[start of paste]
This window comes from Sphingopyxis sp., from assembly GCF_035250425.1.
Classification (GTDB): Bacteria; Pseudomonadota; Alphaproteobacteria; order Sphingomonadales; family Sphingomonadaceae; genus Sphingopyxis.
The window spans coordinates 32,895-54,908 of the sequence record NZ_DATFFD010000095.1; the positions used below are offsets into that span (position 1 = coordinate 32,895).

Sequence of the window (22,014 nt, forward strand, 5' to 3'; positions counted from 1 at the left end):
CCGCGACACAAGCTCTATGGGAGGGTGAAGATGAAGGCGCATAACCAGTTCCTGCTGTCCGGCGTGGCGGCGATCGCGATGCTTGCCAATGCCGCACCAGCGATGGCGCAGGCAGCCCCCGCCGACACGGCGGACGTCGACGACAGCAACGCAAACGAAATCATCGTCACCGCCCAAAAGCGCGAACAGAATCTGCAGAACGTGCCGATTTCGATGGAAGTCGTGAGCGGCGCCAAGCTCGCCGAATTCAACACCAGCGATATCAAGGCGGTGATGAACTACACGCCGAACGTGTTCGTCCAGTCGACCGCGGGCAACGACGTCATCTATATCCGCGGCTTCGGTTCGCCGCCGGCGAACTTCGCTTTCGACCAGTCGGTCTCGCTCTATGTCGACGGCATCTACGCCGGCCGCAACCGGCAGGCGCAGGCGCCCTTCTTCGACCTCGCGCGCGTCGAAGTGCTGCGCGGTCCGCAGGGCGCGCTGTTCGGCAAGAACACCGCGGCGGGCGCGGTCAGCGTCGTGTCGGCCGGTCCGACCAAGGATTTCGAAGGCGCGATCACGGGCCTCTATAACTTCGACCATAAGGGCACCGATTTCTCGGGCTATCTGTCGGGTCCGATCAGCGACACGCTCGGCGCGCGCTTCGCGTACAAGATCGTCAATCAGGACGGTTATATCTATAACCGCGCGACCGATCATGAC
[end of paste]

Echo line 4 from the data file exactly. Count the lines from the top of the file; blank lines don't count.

Sequence of the window (22,014 nt, forward strand, 5' to 3'; positions counted from 1 at the left end):